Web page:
Anyway, I thought it would be quite nice to keep a record of books, even if I did decide to get rid of them, and it also seemed like an easy way to tag books for disposal, without the need to keep running up and down the country. That I way, I’d be able to work out a list, print it out, and post it to the long suffering grandmother, who could dispose of the books whenever she had time. Unfortunately this required manual entry of either title/author data or ISBNs. So I spent the best part of a day laboriously working my way along shelves, entering numbers into the computer. Thanks to the wonders of librarything, the results are actually viewable online…

For the first time, I became aware that I have literally hundreds of mediocre fantasy novels. I have scores of books that I have not the slightest intention of ever reading again, old course books, books that I bought on impulse because they were on special offer, random non-fiction books that caught my eye in second hand bookshops, and an entire collection of Teach Yourself language books for which the only justification is that I once used them in an essay on linguistics. So really, the question is not “which books should I get rid of?”, but “which books are worth keeping?”.

So which books are worth keeping? Well, reference books, for a start, but really, in the age of the internet, the only reference book I regularly use is a good dictionary. And a road atlas every now and then. The rest can pretty much go. But can I really bring myself to get rid of a perfectly good dictionary of languages? A guide to English usage? One of those delightful Victorian books that profess to contain information on just about everything? Who’s who in British history?

What are the books that everyone should have? Hmmm… A Complete Works of Shakespeare, a Bible? A Koran? Where do we stop? I’ve got a Bhagavad-Gita, a Book of Mormon I stole from a hotel room, one of those books the Jehovah’s Witnesses give out to anyone who talks to them for more than a minute, a couple of books of sayings of the Dalai Lama – one of which is in Italian. Oh, and the Tao Te Chi. Rather suspicious for an avowed atheist.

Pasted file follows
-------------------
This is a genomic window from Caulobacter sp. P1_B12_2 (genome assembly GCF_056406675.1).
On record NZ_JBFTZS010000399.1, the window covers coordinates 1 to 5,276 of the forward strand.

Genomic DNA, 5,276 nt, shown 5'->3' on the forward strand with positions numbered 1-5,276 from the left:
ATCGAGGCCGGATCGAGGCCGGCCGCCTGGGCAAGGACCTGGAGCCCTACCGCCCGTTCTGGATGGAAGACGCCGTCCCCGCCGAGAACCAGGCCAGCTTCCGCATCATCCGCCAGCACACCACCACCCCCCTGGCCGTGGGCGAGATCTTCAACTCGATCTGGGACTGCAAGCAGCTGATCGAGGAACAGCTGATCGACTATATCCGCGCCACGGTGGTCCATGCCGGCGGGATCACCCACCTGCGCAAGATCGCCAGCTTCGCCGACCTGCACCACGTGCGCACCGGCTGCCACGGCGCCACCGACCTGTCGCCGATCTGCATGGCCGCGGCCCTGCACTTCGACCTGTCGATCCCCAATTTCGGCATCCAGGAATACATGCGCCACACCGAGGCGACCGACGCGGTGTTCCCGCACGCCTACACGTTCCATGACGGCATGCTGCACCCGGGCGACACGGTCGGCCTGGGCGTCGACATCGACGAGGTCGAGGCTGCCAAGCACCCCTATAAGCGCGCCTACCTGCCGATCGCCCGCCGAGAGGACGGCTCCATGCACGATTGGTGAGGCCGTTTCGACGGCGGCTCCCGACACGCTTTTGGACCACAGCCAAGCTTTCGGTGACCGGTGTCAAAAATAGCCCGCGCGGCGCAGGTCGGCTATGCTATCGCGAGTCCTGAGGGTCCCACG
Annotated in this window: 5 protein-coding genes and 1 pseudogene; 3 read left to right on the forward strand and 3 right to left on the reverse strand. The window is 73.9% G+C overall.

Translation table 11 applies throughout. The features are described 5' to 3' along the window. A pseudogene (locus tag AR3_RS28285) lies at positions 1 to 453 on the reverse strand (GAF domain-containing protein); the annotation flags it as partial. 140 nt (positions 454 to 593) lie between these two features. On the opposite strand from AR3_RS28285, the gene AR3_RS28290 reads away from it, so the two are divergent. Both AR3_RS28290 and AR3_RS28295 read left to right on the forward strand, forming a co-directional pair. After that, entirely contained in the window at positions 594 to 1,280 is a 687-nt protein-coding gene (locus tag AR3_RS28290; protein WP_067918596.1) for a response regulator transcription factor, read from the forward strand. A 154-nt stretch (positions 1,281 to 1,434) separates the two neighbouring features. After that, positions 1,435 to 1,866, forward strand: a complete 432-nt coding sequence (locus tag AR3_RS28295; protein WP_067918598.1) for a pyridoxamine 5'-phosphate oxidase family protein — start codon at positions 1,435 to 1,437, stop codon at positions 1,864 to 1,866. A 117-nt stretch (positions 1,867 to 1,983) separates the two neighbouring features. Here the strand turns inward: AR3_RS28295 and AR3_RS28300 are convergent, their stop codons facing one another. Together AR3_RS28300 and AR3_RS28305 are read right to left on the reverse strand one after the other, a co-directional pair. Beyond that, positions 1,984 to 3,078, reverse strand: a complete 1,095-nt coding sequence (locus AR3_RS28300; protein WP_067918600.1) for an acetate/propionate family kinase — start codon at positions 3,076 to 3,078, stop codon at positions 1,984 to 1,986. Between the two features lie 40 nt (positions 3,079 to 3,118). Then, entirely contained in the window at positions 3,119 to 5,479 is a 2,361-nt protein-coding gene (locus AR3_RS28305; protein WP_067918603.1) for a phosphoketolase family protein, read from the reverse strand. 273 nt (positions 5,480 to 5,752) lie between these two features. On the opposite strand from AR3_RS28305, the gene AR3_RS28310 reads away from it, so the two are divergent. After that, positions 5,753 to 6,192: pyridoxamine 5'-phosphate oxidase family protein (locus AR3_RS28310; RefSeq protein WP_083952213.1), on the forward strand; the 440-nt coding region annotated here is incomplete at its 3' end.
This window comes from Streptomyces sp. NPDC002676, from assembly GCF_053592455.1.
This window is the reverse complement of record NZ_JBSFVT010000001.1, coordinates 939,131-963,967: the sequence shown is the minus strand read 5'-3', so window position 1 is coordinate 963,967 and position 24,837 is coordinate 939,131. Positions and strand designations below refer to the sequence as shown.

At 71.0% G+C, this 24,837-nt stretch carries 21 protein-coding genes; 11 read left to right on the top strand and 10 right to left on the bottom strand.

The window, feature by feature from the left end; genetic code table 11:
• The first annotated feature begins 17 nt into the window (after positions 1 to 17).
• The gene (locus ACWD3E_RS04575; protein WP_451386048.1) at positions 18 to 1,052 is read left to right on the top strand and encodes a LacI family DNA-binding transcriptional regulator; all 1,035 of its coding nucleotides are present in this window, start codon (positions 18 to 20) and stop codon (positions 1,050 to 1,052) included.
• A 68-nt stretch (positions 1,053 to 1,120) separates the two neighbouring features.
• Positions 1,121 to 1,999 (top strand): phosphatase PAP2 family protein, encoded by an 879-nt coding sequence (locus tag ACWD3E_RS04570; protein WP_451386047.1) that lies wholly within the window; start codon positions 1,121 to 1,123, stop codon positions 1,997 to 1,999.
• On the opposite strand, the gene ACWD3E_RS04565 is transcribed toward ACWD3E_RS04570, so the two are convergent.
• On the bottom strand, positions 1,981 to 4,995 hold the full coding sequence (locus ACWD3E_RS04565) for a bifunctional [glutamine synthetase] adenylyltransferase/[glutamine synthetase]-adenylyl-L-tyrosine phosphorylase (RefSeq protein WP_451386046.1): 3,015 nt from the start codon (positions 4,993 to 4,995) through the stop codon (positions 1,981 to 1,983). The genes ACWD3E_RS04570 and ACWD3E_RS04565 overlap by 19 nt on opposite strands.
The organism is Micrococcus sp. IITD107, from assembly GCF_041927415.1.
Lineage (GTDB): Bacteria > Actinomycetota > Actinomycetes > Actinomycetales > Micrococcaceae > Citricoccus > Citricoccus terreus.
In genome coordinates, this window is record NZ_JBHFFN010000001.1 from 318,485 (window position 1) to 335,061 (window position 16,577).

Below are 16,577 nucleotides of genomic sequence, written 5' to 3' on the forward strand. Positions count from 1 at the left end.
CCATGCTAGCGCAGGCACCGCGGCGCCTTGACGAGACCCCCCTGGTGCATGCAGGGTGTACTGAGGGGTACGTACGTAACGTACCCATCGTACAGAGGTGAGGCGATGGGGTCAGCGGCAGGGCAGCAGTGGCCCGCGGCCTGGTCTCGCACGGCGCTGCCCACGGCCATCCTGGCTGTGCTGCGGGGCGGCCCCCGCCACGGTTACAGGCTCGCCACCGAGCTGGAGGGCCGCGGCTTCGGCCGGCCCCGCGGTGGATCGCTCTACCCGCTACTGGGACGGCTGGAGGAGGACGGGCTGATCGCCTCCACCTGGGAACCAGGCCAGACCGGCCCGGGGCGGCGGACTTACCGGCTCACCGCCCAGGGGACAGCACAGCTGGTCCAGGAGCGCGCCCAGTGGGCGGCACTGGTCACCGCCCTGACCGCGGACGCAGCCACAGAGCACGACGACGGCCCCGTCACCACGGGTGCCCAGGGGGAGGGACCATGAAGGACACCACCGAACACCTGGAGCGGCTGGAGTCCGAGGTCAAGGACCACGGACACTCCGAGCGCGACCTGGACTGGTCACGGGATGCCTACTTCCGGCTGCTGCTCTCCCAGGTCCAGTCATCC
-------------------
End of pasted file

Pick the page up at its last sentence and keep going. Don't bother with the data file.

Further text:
Fiction should be pretty easy – if a)I didn’t like the book, and / or b) I’m unlikely ever to read it again, it should go. But what about classics that I might not like now, but might appreciate in my dotage? What about books I enjoyed as a child? Should I keep them for sentimental reasons? What happens if it’s a series and I liked some and not others? Should I keep the series together?

Non-fiction is even worse. Should I get rid of all books I’m not likely to read again, no matter how interesting they were? What about old textbooks – can I really bring myself to just throw out all those books I spent hours slaving over? Coffee table books – so I don’t actually have a coffee table at the moment, but suppose I get one? What would I do then? And should I keep a smattering of erudite tomes around to look impressive?

Then there’re all the books I haven’t actually got around to reading – am I likely to read them or not? How am I to judge? Why the hell did I buy them in the first place? Why do I have an English / Norwegian dictionary?

I have to confess, before I put them in the database, I had long since forgotten most of these books, but now I’ve dug them all up again, they suddenly seem indispensable. I may be here some time….


February 07, 2007

Things to do when your back's to the wall…

... in the literal sense. The other day someone asked me whether I’d given up writing blog posts, and I replied by complaining about being too busy working. Fortunately a re-arrangement of the office has meant that we’ve moved into the other end of the building, and my desk is now carefully positioned to leave me free to write random crap whilst pretending to work.